Phone with finacial note

Are your employees grappling with financial stress, impacting their productivity and well-being?

As a senior business leader or HR executive, you have the power to initiate change among your workforce with the right set of tools and resources. While employee financial wellness programs are sometimes overlooked in an organization, the value of real-time budgeting and financial wellness coaching solutions is exponential with the potential to uplift and empower your employees.

Financial Stress: A Barrier to Performance

Research by the American Institute of Stress reveals that money is the primary source of anxiety for 65% of Americans. This stress not only affects individuals and their families but also resonates within the workplace, diminishing productivity and engagement.

A recent Harvard Business Review article on employee financial stress included even more startling data. Citing Financial Finesse’s findings, HBR noted that 80% of U.S. employees surveyed between 2021 and 2022 experience some level of financial stress, with 27% facing high or overwhelming stress. More research documented in a 2023 report by the TIAA Institute and the Global Financial Literacy Excellence Center revealed that employees spend an average of eight hours a week dealing with financial matters, with half of that time occurring during work hours.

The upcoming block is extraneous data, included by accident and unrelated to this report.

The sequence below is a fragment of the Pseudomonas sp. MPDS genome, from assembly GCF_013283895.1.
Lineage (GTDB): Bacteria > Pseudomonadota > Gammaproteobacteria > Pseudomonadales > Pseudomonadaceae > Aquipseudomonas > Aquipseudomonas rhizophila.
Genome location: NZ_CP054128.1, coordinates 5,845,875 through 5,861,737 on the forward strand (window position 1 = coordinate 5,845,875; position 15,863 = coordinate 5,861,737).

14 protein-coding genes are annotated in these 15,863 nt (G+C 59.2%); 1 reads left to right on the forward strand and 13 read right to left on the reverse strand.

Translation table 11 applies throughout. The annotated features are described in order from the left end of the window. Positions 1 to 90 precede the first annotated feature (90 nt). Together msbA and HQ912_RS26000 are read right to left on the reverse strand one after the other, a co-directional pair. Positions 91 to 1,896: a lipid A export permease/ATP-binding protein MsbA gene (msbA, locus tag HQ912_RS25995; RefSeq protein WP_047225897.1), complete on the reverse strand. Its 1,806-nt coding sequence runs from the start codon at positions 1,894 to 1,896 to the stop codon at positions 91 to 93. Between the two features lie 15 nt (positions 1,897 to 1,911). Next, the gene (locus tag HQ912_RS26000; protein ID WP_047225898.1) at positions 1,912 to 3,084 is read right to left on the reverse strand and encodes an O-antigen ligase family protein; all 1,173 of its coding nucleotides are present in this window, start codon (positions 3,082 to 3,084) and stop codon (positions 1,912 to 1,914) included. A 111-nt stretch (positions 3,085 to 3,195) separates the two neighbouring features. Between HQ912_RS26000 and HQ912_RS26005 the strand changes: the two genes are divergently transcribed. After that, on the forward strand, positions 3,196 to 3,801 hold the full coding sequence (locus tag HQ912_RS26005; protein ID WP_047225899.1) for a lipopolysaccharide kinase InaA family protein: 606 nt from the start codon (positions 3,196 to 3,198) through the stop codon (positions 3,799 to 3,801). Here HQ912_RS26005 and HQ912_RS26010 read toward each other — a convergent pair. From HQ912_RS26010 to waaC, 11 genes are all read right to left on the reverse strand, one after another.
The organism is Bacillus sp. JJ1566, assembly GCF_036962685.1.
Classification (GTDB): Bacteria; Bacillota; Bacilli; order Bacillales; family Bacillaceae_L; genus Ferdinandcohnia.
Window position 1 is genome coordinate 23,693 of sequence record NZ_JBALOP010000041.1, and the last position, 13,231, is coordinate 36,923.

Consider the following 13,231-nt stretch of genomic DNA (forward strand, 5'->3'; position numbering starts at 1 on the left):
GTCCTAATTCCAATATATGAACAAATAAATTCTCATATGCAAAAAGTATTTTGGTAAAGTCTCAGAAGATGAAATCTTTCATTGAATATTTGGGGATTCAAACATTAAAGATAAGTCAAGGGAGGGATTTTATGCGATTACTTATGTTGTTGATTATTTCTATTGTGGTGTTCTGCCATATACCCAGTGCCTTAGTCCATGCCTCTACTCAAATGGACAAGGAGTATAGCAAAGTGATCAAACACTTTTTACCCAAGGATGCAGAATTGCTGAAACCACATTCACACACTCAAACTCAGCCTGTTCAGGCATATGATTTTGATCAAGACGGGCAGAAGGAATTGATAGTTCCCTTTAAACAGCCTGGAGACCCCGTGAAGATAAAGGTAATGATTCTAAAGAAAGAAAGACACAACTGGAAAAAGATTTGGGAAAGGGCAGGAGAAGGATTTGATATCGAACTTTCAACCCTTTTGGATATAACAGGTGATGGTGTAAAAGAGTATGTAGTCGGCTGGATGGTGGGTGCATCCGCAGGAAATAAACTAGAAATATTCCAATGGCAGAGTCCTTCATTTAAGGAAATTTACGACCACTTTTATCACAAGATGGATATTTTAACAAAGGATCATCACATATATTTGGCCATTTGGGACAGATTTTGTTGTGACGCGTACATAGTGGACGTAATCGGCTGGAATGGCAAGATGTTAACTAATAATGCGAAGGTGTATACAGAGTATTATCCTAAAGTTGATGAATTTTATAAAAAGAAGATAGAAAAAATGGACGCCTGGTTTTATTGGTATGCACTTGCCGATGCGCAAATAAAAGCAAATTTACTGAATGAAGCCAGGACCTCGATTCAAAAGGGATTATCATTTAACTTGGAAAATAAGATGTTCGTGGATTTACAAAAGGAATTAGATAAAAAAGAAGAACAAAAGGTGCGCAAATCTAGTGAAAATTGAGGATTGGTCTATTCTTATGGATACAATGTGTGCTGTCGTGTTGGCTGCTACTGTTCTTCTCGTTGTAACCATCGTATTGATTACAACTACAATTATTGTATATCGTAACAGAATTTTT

Addressing these concerns is paramount to fostering a thriving work environment.

Employee financial stress is at the greatest level it’s been since the Great Recession… Employer-sponsored financial wellness programs are no longer simply nice to have. They’ve become an “imperative.”

– Financial Finesse founder and CEO Liz Davidson in HBR’s “It’s Time to Prioritize Employees’ Financial Health”

Good Financial Intentions Aren’t Cutting It

Most of us have all taken a run at budgeting. Typically, we have an accounting or “book-keeping” view of our finances, attempting to track our income and expenses using a manual ledger, an Excel spreadsheet, or financial tracking app. This perspective is often characterized by the once-a-month (or once-in-a-blue-moon) reconciliation of spending versus income. This exercise is filled with good intentions: “Well, I tried, maybe next month…” or “I’m going to do better.” It often results in remorse and/or resignation.

person budgeting

Good intentions rarely change anything, promises are easily broken and each time we dig ourselves deeper and deeper into a money pit. We are trapped by both our brains and our own unexamined money habits, preventing us from making progress toward our financial goals!

We need to rewire our “Money Brain.”

Real-time Budgeting: The Catalyst for Change

Traditional budgeting methods often fall short with sporadic reconciliations and unmet promises. Real-time budgeting, on the other hand, offers a paradigm shift by providing immediate feedback and fostering a proactive approach to financial management. By assigning every dollar a purpose and embracing frequent monthly balancing, employees can rewire their “Money Brain” for success.

The use of money and what it does for us triggers pure physiological reactions in our brain. According to health and wellbeing websites: when we spend money, various involuntary physiological reactions occur in the brain. These reactions involve several regions and neurotransmitter systems that influence our emotions, motivation, and decision-making.